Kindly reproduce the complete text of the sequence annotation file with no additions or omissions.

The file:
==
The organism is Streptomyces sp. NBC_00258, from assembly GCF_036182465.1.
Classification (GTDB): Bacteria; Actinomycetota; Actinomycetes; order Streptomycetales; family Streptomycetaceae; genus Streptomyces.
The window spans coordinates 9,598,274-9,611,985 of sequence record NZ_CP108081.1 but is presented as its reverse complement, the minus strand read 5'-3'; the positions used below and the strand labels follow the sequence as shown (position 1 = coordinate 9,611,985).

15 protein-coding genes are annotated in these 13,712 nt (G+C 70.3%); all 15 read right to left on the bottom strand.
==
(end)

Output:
The organism is Streptomyces sp. NBC_00258, from assembly GCF_036182465.1.
Classification (GTDB): Bacteria; Actinomycetota; Actinomycetes; order Streptomycetales; family Streptomycetaceae; genus Streptomyces.
The window spans coordinates 9,598,274-9,611,985 of sequence record NZ_CP108081.1 but is presented as its reverse complement, the minus strand read 5'-3'; the positions used below and the strand labels follow the sequence as shown (position 1 = coordinate 9,611,985).

15 protein-coding genes are annotated in these 13,712 nt (G+C 70.3%); all 15 read right to left on the bottom strand.